Omar N., a 60-year-old rickshaw driver, never attended school himself. He has three daughters and three sons and is determined that his children should go to school. His oldest daughter married at 19 but his younger daughters, ages 18 and 15, are unmarried and are still students. “Of course I have to listen to these things—people saying, ‘You have to get your daughter married, or she will do bad things,’” he said. “I listen and try to explain. In some places I use bad words to them [people who say these things] and sometimes I explain calmly. I say, ‘Look at female politicians—my daughter could be one of them one day but only if I educate them.’”
One mother suggested, however, that pressure could escalate into physical violence.
“When my daughter got to a certain age people in society said, ‘You have to get her married,’” Abida N., age 40, said. “You have to remember I am a very poor person, so I have to listen to what society says. I have to go out sometimes and they said, ‘Your daughter will do bad things with boys while you’re out.’ I have to go out to work— I do agricultural work and I am out all day. If while I’m out something happens to my daughter I will be taken out of my house and beaten up and held responsible.”
Harassment, Intimidation, and Coercion
He was afraid my parents would marry me to someone else— that’s why he did this to me.
– Reena F., explaining why a classmate raped her when she was 14 years old.
A significant minority of the women and girls Human Rights Watch interviewed reported that their parents had tried to resist marrying them as children but had later agreed to marriages as a result of harassment or threats, including threats of abduction or even assault. Families facing these threats felt that they had little or no ability to obtain help and protection from police or other local government officials, even when the behavior clearly constituted a crime.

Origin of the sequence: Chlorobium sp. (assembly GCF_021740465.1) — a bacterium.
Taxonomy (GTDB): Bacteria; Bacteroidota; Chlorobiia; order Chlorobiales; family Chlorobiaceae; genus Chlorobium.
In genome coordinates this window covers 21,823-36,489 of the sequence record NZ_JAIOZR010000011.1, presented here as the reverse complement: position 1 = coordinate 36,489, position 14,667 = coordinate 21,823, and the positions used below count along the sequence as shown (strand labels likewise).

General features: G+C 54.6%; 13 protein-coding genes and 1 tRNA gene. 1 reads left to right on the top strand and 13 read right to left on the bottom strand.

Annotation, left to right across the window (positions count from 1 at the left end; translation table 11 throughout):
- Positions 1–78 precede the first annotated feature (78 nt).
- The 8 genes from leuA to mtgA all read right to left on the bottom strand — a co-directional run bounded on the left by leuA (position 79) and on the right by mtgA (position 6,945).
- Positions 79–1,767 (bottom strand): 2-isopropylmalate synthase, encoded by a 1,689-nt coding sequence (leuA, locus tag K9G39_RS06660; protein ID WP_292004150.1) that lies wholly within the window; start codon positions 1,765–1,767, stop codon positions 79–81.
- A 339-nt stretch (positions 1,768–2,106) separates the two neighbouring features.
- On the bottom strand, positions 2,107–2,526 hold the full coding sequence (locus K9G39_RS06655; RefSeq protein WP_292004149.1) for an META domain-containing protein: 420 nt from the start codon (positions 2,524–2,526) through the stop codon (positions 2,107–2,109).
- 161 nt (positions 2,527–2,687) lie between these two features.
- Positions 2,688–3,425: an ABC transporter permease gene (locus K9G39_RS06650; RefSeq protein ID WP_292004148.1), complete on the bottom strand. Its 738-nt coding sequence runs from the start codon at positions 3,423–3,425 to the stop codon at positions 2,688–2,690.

“There is so much sexual harassment. Parents who are better off who get their daughters married [young] usually do so because of sexual harassment,” an NGO worker told Human Rights Watch. “Poorer parents do it for financial reasons.”
Reena F. was 14 when she was raped by a classmate who carried out the assault with the specific intention of forcing her to marry him. “He used to disturb me all the time and one time he forced himself on me,” she said. “He was afraid my parents would marry me to someone else— that’s why he did this to me.” Reena F. is now 21 years old and has a 7-year-old son, conceived as a result of the rape, and a 2-year-old daughter. “He called me and said, ‘I want to talk,’” Reena F. said, describing the circumstances of the rape. “I said, ‘No, my parents will be angry.’ I was very young. He promised to give me clothes. He took me to a jungle area and raped me. I screamed but no one heard me.”
After the attack, Reena F. did not know what to do. “I really didn’t understand anything at that time. I didn’t tell my parents because I was in fear. When I started having morning sickness, I told my grandmother and she told my parents.” Neither Reena F. nor her family reported the rape to the police. “We didn’t go out of fear,” she said. “If other people knew [about the rape] we were afraid of what would happen. My parents are very simple— they thought it would cause shame for our family.”Reena F. left school after the attack and after she had the baby her parents arranged a marriage to another man who knew about the rape and agreed to accept her son and have him live in their home. The rapist kept harassing Reena F. until soon after she was married. “He kept saying, ‘I gave you a baby so you need to come back to me.’ But after my husband threatened him he stopped.”